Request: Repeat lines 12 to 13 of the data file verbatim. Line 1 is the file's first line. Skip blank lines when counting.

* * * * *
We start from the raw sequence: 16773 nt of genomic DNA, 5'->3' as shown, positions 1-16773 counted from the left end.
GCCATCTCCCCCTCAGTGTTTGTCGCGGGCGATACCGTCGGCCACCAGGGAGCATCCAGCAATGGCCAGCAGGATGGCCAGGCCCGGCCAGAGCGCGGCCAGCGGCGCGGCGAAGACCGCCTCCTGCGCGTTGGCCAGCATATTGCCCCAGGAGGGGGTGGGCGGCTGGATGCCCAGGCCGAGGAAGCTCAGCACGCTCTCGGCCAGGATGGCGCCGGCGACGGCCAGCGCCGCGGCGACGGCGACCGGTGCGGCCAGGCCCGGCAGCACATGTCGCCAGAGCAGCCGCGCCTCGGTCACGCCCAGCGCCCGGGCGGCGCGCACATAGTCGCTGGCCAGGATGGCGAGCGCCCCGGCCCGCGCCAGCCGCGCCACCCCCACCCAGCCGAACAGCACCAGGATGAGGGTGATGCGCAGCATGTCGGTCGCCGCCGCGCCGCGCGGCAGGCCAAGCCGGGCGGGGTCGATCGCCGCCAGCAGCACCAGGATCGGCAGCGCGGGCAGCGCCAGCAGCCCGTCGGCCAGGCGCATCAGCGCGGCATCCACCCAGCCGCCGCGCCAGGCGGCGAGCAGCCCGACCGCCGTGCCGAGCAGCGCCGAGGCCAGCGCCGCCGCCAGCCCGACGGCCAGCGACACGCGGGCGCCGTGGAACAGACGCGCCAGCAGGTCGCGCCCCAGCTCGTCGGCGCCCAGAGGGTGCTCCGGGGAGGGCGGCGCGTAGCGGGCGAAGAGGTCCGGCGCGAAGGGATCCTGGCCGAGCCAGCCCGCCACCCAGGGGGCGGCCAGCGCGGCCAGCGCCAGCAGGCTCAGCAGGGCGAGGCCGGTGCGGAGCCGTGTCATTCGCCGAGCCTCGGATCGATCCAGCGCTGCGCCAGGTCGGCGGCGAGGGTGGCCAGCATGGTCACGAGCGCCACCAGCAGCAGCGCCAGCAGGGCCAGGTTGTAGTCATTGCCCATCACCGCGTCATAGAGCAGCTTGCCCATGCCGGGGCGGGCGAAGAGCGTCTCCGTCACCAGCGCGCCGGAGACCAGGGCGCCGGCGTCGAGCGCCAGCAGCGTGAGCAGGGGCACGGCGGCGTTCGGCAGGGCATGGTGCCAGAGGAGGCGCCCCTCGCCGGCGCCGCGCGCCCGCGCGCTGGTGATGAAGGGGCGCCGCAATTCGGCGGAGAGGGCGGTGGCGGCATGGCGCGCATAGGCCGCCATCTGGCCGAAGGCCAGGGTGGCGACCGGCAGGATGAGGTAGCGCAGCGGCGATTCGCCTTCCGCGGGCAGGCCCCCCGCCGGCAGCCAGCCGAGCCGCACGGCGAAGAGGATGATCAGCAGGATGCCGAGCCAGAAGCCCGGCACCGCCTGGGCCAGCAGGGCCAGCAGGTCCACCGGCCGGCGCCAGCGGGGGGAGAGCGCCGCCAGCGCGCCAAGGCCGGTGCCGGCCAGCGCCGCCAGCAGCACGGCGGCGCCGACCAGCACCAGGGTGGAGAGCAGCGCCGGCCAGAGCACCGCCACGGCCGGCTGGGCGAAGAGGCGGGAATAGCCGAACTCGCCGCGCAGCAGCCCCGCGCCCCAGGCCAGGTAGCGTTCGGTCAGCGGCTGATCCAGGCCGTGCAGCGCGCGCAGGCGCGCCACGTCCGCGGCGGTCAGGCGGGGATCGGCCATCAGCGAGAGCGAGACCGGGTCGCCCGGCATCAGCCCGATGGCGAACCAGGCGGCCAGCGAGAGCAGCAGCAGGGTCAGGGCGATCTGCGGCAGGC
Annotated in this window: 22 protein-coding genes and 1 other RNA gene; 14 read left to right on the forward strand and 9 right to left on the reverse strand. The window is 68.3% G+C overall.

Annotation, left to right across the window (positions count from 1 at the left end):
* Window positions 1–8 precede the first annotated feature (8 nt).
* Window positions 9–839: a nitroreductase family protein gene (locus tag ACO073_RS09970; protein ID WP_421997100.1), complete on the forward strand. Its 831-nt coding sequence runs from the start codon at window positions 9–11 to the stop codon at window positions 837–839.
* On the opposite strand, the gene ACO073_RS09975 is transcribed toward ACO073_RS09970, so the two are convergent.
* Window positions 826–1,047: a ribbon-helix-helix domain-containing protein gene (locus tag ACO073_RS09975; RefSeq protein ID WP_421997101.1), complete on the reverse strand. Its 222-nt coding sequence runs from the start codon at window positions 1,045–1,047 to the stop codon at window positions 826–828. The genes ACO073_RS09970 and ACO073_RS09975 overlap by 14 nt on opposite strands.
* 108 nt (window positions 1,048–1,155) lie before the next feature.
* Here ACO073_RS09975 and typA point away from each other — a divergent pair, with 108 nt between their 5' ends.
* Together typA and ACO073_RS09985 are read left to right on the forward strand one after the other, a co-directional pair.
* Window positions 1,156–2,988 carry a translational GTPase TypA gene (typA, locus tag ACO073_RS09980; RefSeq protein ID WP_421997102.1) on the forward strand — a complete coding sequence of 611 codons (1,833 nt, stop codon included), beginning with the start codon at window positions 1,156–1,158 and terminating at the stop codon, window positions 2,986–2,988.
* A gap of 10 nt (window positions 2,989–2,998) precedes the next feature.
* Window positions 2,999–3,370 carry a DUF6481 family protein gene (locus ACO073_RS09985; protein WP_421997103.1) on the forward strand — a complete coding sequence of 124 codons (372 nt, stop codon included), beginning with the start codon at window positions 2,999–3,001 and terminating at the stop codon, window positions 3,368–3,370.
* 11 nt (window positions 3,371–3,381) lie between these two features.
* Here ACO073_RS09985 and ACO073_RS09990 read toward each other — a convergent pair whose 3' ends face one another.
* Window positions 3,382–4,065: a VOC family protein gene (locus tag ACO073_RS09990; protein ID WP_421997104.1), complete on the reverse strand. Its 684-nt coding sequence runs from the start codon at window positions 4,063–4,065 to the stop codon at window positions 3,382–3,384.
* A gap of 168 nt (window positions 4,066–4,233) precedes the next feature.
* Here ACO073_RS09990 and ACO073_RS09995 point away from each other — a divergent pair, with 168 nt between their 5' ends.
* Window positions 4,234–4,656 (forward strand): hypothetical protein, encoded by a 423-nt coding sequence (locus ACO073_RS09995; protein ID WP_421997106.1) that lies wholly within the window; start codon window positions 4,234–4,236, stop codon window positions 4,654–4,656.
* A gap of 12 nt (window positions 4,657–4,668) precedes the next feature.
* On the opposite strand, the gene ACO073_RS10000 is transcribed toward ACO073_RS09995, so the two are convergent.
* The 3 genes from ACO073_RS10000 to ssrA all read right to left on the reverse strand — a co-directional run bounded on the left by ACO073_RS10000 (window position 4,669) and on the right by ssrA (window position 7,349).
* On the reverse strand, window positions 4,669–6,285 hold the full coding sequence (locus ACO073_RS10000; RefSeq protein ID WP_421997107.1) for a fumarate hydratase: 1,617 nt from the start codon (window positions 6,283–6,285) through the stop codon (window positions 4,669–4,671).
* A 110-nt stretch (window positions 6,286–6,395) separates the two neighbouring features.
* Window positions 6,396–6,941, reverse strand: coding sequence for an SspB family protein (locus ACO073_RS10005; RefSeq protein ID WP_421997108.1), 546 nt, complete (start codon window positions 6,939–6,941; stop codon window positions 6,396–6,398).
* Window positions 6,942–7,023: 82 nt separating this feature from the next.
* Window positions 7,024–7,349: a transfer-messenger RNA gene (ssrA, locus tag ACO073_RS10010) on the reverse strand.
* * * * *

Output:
* Window positions 1,156–2,988 carry a translational GTPase TypA gene (typA, locus tag ACO073_RS09980; RefSeq protein ID WP_421997102.1) on the forward strand — a complete coding sequence of 611 codons (1,833 nt, stop codon included), beginning with the start codon at window positions 1,156–1,158 and terminating at the stop codon, window positions 2,986–2,988.
* A gap of 10 nt (window positions 2,989–2,998) precedes the next feature.